November 1, 2013
By Rita Boland

Current fiscal and world conditions are taking their toll on the ability of the U.S. Army’s signals community to keep soldiers equipped with the latest developments. However, leadership embraces the challenges as impetus to improve, ensuring that troops are prepared as they transition from an operational to a contingency force. Necessity is inspiring creativity to developing solutions, with the government reaching out to industry for more help. As the service branch’s chief information officer/G-6, Lt. Gen. Susan Lawrence, USA, said, “You can’t wring your hands if you’re rolling up your sleeves.”

Her remarks came during TechNet Augusta, held in September in Augusta, Georgia. Despite problems, the Army is well into creating its LandWarNet (LWN) 2020. Gen. Lawrence assured users that all the resources they need are available through it, with the added benefit of capabilities to share with other soldier communities. “We cannot get to LWN 2020 by operating these very expensive, stovepiped networks,” Gen. Lawrence explained. Many of the efforts undertaken by the G-6 focus on savings, an absolute necessity in the current fiscal climate.

The general remarked several times during the conference that the Army needs industry to help it give soldiers critical capabilities. She, along with Maj. Gen. LaWarren Patterson, USA, commanding general of the U.S. Army Signal Center of Excellence and Fort Gordon, and Maj. Gen. Harold J. Greene, USA, deputy for acquisition and systems management, headquarters, Army, spent nearly two hours one afternoon meeting with industry members to answer their questions and hear their ideas. Opening up increased dialogue between the public and private sectors is a priority for all the leaders who spoke at TechNet Augusta.

Smartphones Help Push Network to
 Dismounted Soldier

November 1, 2013
By Rita Boland

The U.S. Army’s goal to push the network down to the dismounted soldier is now reality as Rangers units and the 10th Mountain Division begin employing Nett Warrior. But developers are not resting on their laurels. They already are adding advancements to increase capability and improve functionality.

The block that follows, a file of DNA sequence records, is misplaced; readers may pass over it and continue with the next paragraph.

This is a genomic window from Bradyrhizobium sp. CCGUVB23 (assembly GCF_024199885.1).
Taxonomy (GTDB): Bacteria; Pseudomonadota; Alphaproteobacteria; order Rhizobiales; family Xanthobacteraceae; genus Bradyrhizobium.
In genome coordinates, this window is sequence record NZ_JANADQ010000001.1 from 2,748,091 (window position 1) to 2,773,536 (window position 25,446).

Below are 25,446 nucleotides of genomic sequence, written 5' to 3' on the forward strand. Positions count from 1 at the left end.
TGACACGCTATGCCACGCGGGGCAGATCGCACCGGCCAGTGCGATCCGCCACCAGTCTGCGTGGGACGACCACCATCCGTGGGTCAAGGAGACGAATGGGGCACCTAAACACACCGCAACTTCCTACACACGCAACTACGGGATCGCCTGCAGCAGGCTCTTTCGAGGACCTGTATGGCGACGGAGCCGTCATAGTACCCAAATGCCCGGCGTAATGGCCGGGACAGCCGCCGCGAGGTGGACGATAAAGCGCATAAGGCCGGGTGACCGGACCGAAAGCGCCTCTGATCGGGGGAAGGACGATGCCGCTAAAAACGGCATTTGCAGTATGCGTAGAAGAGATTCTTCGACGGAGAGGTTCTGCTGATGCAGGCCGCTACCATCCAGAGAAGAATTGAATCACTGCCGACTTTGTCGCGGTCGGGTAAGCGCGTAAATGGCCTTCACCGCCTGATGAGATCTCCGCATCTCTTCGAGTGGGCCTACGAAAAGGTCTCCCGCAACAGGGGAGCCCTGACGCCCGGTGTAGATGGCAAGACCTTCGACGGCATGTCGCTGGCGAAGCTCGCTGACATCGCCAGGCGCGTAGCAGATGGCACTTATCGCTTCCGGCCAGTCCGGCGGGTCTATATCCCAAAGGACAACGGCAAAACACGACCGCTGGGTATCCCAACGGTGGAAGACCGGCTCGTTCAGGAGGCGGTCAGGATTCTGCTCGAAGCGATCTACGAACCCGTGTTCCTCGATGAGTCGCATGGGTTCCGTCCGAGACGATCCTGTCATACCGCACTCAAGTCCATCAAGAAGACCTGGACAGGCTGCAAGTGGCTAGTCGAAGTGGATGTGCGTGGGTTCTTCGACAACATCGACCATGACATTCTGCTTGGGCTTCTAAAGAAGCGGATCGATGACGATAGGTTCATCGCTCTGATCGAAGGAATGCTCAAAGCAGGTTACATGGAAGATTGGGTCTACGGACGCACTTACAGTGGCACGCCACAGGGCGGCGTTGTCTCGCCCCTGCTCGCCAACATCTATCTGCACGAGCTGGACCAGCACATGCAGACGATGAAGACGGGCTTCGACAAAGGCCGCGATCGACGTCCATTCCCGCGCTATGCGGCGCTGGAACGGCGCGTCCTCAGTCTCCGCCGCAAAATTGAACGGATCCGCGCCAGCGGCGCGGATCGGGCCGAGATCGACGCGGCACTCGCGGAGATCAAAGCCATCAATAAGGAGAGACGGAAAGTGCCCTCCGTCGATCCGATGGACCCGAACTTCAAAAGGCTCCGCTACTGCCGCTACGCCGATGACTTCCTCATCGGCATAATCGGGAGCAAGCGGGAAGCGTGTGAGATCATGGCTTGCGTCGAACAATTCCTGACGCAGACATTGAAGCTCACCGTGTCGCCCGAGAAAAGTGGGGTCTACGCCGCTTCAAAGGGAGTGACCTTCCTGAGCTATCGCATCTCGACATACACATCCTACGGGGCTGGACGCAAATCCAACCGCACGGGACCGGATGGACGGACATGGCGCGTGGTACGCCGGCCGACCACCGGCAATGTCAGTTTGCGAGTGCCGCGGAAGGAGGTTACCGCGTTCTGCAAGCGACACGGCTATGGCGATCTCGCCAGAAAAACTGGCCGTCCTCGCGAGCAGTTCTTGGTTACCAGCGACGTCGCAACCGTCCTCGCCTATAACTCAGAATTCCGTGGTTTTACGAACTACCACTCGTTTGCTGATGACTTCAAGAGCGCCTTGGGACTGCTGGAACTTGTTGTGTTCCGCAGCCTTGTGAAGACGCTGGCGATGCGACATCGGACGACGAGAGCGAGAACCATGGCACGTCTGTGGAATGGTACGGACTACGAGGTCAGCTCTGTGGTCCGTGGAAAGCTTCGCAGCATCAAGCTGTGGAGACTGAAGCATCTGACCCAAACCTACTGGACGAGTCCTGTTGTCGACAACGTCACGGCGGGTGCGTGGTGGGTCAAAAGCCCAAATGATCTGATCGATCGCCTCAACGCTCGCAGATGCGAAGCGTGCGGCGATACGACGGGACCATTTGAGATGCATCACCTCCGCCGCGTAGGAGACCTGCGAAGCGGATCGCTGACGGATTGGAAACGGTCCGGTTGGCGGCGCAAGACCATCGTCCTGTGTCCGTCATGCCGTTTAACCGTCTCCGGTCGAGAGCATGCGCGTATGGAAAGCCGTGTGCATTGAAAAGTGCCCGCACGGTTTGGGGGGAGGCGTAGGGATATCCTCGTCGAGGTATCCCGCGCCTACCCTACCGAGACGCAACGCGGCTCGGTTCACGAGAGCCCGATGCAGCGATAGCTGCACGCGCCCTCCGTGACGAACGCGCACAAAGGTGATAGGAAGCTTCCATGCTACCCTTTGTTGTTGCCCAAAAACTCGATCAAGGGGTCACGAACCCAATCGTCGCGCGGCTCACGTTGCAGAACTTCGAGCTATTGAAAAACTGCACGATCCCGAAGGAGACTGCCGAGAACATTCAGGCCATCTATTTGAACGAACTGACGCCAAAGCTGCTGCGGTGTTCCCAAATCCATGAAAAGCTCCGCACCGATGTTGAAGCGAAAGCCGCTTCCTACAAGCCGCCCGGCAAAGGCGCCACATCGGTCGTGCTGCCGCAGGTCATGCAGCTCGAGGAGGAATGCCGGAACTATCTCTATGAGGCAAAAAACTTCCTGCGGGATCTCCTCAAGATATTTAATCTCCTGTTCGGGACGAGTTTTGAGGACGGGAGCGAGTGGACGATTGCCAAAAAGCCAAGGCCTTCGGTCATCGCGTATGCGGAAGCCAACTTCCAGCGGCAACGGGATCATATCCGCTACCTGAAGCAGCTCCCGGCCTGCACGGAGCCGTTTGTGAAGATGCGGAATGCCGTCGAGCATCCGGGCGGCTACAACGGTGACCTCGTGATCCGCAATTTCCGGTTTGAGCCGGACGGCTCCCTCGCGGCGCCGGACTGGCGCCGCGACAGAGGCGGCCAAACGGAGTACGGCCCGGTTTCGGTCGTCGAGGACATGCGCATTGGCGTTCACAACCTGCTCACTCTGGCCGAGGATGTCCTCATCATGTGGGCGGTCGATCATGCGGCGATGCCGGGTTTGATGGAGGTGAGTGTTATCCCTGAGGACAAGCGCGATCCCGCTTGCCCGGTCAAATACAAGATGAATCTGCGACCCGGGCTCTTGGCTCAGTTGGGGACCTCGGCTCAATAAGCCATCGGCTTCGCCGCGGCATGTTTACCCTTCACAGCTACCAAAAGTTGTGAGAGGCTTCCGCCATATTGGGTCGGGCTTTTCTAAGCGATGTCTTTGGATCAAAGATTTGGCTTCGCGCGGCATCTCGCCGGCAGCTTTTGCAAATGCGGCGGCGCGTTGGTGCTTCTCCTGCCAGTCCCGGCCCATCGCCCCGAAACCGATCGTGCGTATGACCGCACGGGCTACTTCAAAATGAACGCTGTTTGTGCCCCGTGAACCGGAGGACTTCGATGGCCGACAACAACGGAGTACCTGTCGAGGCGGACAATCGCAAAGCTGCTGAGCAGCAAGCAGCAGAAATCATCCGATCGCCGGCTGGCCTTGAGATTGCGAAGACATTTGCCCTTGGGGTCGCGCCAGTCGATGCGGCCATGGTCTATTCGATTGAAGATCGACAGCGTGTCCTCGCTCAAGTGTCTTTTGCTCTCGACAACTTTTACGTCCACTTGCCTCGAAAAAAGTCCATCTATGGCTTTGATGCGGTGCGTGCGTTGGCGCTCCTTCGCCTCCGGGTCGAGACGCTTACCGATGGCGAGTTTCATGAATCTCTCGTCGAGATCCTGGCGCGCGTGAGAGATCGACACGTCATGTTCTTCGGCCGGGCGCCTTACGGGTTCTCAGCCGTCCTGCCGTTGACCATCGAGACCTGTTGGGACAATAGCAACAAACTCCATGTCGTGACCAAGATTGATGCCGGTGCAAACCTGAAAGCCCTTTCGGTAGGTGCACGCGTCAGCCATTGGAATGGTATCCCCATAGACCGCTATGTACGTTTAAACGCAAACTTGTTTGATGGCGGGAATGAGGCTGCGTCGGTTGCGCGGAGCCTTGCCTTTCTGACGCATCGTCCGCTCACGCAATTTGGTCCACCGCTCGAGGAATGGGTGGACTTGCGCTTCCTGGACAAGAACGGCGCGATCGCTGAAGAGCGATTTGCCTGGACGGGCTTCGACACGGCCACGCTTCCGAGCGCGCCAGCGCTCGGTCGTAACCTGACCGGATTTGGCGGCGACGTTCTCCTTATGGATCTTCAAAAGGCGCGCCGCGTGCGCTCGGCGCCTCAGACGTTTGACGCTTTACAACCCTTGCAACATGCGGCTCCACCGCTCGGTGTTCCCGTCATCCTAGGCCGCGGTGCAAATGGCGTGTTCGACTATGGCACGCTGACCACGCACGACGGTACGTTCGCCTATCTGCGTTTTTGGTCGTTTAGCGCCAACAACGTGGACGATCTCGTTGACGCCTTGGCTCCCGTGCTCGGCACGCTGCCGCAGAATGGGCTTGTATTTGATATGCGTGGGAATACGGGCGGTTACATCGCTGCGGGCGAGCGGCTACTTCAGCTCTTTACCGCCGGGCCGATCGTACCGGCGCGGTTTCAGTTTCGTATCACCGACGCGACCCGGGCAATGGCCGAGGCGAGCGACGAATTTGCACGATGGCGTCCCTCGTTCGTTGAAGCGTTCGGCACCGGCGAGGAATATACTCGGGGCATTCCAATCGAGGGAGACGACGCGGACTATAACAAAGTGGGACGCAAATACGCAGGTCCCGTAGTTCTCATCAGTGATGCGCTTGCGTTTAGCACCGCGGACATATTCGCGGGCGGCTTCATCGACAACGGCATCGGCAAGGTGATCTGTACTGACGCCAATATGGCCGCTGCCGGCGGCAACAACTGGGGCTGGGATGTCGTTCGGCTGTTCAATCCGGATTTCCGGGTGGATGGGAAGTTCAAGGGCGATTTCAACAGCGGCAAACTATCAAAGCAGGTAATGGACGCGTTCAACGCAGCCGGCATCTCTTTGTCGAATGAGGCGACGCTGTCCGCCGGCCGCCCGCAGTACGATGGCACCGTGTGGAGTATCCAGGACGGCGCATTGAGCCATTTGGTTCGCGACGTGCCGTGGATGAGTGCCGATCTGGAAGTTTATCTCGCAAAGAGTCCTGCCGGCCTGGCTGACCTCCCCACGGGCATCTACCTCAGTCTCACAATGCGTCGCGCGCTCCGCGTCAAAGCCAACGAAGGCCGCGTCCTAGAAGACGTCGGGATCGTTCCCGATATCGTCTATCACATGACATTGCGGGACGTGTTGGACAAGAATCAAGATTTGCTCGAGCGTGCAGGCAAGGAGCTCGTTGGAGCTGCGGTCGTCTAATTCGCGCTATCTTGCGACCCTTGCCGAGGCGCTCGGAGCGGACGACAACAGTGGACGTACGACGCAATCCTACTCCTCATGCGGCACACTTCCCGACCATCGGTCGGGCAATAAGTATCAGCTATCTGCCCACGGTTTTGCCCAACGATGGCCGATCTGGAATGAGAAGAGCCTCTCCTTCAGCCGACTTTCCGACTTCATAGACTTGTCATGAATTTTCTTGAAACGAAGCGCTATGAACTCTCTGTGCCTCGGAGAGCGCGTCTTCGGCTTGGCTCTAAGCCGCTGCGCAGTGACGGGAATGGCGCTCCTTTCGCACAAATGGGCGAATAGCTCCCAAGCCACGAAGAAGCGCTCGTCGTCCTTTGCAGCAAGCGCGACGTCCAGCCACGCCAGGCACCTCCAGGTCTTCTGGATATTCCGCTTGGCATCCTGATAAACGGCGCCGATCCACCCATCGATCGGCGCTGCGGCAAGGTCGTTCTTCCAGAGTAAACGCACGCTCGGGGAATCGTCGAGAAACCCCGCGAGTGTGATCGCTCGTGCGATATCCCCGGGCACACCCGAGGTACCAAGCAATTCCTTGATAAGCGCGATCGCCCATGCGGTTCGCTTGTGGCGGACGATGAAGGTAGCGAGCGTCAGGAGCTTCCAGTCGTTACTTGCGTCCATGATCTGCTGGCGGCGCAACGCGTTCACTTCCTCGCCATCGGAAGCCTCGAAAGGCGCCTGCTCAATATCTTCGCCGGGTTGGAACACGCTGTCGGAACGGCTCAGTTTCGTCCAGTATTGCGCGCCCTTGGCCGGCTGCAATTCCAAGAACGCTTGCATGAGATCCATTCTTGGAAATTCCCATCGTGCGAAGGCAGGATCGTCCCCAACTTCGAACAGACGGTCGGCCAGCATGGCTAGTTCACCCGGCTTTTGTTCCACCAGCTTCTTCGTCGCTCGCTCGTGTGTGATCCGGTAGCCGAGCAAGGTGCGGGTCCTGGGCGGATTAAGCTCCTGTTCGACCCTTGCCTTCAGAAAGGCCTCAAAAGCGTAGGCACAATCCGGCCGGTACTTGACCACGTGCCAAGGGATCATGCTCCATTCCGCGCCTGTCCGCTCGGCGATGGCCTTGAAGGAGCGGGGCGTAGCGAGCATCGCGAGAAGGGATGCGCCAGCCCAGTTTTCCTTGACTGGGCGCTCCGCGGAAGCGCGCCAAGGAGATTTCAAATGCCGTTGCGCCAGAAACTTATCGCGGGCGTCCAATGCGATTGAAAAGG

New Radios, Waveforms Move Military Communications Into the Sky

October 1, 2013
Henry S. Kenyon

The U.S. Defense Department has spent the last decade developing a family of multiband programmable radios and waveforms designed to move voice, data and video with the goal of connecting small tactical units with larger battlefield networks. Much of this work has focused on supporting warfighters on the ground through vehicle and man-portable radios. But the services now are looking at other ways to connect troops by installing the new radios in aircraft.

This Joint Aerial Layer Network consists of a variety of aerial platforms such as jets, helicopters, unmanned aerial vehicles and aerostats serving as nodes in a larger network. The aerial nodes would help extend the range of ground-based tactical radios and allow for better communications between troops on the ground and the aircraft supporting them. There are a number of Defense Department efforts now under way, primarily directed by the Army, that are seeking to further develop and build out the aerial layer.

Whether on the ground or in the air, the Defense Department’s goal is getting information to the warfighter, Maj. Gen. Dennis Moran, USA (Ret.), vice president for government business development with Harris RF Communications, says. He notes that what is emerging out of the ashes of the Joint Tactical Radio System (JTRS) program is an architecture that connects forces from the brigade level down to tactical command posts and small units at the very edge of the network. The next goal for the Defense Department is to integrate aircraft into this architecture.

To better fit into airborne applications, the Army is developing its Small Airborne Networking Radio (SANR) and the Small Airborne Link 16 Terminal (SALT). Both radios are outgrowths from the former JTRS program. All of these various radios will take advantage of existing Defense Department communications and networking standards to weld the airborne architecture into place, Gen. Moran says.

Pages

Subscribe to RSS - Networks